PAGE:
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Friday, 28 September 2012

Readings Saturday 29th September

Saints Michael, Gabriel and Raphael, Archangels
 
Daily Eucharistic Lectionary
These notes assume that the Daily Eucharistic Lectionary is used alongside the two year additional Office lectionary (for the Office of Readings) to provide three readings a day for use at Eucharist and Office.

Short text for the day:
Do not fear, greatly beloved, you are safe.
Daily Reflections from Creighton University for today here.
Liturgy Alive prayers and readings here.

First Reading
Genesis 28:10-17 Roman Rite Daniel 7:9-10


Jacob left Beer-sheba and went towards Haran. 11He came to a certain place and stayed there for the night, because the sun had set. Taking one of the stones of the place, he put it under his head and lay down in that place. 12And he dreamed that there was a ladder* set up on the earth, the top of it reaching to heaven; and the angels of God were ascending and descending on it. 13And the Lord stood beside him* and said, ‘I am the Lord, the God of Abraham your father and the God of Isaac; the land on which you lie I will give to you and to your offspring; 14and your offspring shall be like the dust of the earth, and you shall spread abroad to the west and to the east and to the north and to the south; and all the families of the earth shall be blessed* in you and in your offspring. 15Know that I am with you and will keep you wherever you go, and will bring you back to this land; for I will not leave you until I have done what I have promised you.’ 16Then Jacob woke from his sleep and said, ‘Surely the Lord is in this place—and I did not know it!’ 17And he was afraid, and said, ‘How awesome is this place! This is none other than the house of God, and this is the gate of heaven.’
Psalm 103  Roman Rite 138

Second Reading
Rev 12: 7-12

And war broke out in heaven; Michael and his angels fought against the dragon. The dragon and his angels fought back, 8but they were defeated, and there was no longer any place for them in heaven. 9The great dragon was thrown down, that ancient serpent, who is called the Devil and Satan, the deceiver of the whole world—he was thrown down to the earth, and his angels were thrown down with him.
10 Then I heard a loud voice in heaven, proclaiming,
‘Now have come the salvation and the power
and the kingdom of our God
and the authority of his Messiah,*
for the accuser of our comrades* has been thrown down,
who accuses them day and night before our God.
11 But they have conquered him by the blood of the Lamb
and by the word of their testimony,
for they did not cling to life even in the face of death.
12 Rejoice then, you heavens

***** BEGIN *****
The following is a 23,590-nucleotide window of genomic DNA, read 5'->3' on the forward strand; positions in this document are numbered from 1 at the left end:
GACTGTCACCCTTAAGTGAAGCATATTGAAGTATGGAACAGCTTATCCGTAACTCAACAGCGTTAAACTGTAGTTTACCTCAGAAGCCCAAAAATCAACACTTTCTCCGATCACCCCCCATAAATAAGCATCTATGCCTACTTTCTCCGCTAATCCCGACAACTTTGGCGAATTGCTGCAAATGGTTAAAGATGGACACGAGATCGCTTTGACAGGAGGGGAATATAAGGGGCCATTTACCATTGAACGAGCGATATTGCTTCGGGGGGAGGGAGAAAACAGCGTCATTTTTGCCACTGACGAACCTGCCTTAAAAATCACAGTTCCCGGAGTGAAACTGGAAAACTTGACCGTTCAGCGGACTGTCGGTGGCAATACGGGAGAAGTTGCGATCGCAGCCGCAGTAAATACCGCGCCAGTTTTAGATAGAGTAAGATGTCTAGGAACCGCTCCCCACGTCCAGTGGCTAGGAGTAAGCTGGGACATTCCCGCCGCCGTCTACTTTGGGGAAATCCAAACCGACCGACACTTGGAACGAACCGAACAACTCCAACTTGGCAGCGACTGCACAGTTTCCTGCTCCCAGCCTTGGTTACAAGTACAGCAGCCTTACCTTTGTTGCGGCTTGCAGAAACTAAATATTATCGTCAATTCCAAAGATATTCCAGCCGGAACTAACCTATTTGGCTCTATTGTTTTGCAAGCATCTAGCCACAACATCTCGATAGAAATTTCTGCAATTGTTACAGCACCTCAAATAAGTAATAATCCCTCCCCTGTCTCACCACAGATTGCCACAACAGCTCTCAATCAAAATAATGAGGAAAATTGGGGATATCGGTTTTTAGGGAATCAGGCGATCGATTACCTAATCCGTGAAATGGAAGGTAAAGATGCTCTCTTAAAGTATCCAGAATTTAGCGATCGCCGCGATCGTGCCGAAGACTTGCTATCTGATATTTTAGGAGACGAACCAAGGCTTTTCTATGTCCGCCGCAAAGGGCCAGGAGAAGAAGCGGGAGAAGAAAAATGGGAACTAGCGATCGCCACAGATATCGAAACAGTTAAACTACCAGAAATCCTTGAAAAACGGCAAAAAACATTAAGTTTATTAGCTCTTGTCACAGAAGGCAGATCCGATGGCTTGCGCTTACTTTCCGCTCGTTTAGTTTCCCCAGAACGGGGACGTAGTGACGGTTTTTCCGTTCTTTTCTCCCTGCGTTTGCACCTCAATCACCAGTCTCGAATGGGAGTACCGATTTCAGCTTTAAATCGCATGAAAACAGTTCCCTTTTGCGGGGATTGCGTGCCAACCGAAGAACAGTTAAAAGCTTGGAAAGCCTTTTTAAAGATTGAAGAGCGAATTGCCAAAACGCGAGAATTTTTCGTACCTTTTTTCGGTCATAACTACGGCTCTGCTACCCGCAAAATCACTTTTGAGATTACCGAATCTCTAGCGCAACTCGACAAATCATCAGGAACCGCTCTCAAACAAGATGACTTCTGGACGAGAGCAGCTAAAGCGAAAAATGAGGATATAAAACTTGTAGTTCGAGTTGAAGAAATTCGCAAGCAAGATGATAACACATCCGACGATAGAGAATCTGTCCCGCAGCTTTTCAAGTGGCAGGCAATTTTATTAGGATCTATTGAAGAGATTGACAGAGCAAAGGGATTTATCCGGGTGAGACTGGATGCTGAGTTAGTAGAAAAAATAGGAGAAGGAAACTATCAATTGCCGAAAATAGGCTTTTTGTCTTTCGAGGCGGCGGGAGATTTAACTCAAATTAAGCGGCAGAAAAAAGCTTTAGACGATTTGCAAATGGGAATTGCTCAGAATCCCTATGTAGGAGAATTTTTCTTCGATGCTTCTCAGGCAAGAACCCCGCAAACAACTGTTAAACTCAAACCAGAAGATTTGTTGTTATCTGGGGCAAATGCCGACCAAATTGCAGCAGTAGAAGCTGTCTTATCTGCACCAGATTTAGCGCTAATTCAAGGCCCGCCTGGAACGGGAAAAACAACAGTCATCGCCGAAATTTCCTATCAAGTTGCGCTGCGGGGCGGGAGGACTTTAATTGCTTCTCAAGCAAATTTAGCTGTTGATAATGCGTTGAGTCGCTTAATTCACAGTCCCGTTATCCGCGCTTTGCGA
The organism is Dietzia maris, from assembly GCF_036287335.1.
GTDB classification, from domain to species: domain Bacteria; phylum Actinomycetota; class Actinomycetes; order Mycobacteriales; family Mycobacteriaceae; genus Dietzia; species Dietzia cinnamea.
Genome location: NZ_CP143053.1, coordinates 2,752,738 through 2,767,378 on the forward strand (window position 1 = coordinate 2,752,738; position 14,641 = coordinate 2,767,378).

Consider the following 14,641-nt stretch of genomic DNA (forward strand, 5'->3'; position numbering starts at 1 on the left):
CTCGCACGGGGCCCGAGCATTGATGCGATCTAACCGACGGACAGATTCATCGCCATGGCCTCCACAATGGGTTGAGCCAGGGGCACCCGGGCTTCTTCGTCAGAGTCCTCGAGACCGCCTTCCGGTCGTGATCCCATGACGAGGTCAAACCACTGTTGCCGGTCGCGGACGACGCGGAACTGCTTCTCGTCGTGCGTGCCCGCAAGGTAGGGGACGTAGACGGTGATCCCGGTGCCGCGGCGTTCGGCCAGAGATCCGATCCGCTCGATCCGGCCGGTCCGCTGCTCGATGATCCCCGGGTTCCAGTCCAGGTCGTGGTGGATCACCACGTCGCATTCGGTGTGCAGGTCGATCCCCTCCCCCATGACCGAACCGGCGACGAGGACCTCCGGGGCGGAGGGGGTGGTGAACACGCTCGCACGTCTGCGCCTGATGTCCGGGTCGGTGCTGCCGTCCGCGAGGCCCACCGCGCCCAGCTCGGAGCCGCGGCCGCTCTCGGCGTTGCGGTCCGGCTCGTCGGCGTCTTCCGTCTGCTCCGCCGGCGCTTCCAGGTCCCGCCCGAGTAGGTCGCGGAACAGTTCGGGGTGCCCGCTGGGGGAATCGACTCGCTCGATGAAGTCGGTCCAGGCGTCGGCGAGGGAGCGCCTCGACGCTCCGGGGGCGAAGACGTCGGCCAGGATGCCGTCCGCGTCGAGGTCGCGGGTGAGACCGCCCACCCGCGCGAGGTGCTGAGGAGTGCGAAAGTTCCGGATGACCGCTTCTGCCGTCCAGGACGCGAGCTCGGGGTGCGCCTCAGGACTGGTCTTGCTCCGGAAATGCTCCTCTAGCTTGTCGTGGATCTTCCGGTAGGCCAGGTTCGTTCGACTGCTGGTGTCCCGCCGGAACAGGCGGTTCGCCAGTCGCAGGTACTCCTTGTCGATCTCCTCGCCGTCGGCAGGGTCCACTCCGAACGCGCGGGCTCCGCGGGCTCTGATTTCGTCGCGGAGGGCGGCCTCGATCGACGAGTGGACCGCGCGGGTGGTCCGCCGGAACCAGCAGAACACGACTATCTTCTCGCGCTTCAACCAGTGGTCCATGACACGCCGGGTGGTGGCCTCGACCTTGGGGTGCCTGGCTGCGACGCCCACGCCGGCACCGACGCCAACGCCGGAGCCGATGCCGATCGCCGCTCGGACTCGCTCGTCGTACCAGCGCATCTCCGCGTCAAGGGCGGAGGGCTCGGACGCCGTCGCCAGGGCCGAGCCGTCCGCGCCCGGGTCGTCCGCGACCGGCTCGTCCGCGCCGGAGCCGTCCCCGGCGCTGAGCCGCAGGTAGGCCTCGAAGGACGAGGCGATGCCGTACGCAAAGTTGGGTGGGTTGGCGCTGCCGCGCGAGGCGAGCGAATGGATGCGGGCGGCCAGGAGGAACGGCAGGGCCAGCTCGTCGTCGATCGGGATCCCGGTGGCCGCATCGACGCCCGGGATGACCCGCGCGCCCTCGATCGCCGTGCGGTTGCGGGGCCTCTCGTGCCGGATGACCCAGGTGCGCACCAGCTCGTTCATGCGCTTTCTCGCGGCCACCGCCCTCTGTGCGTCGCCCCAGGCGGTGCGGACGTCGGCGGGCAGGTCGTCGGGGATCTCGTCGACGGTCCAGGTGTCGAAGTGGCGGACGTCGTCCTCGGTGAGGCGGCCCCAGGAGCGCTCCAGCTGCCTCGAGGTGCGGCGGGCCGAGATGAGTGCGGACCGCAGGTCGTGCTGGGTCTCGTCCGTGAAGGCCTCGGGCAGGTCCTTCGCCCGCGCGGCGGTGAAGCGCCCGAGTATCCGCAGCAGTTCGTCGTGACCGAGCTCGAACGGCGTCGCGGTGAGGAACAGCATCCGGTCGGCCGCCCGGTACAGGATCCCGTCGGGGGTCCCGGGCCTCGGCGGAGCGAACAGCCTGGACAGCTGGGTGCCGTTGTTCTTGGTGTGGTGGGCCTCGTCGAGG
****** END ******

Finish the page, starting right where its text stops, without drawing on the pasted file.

and those who dwell in them!
But woe to the earth and the sea,
for the devil has come down to you
with great wrath,
because he knows that his time is short!’
Gospel
John 1: 47-51
47When Jesus saw Nathanael coming towards him, he said of him, ‘Here is truly an Israelite in whom there is no deceit!’ 48Nathanael asked him, ‘Where did you come to know me?’ Jesus answered, ‘I saw you under the fig tree before Philip called you.’ 49Nathanael replied, ‘Rabbi, you are the Son of God! You are the King of Israel!’ 50Jesus answered, ‘Do you believe because I told you that I saw you under the fig tree? You will see greater things than these.’ 51And he said to him, ‘Very truly, I tell you, you will see heaven opened and the angels of God ascending and descending upon the Son of Man.’


 
Additional Office Lectionary
The Office of Readings lection is Revelations 12:1-17 which includes the Mass reading for today so from the Common Worship lectionary:

Daniel 10: 4-end
At that time I, Daniel, had been mourning for three weeks. 3I had eaten no rich food, no meat or wine had entered my mouth, and I had not anointed myself at all, for the full three weeks. 4On the twenty-fourth day of the first month, as I was standing on the bank of the great river (that is, the Tigris), 5I looked up and saw a man clothed in linen, with a belt of gold from Uphaz around his waist. 6His body was like beryl, his face like lightning, his eyes like flaming torches, his arms and legs like the gleam of burnished bronze, and the sound of his words like the roar of a multitude. 7I, Daniel, alone saw the vision; the people who were with me did not see the vision, though a great trembling fell upon them, and they fled and hid themselves. 8So I was left alone to see this great vision. My strength left me, and my complexion grew deathly pale, and I retained no strength. 9Then I heard the sound of his words; and when I heard the sound of his words, I fell into a trance, face to the ground.

10 But then a hand touched me and roused me to my hands and knees. 11He said to me, ‘Daniel, greatly beloved, pay attention to the words that I am going to speak to you. Stand on your feet, for I have now been sent to you.’ So while he was speaking this word to me, I stood up trembling. 12He said to me, ‘Do not fear, Daniel, for from the first day that you set your mind to gain understanding and to humble yourself before your God, your words have been heard, and I have come because of your words. 13But the prince of the kingdom of Persia opposed me for twenty-one days. So Michael, one of the chief princes, came to help me, and I left him there with the prince of the kingdom of Persia,* 14and have come to help you understand what is to happen to your people at the end of days. For there is a further vision for those days.’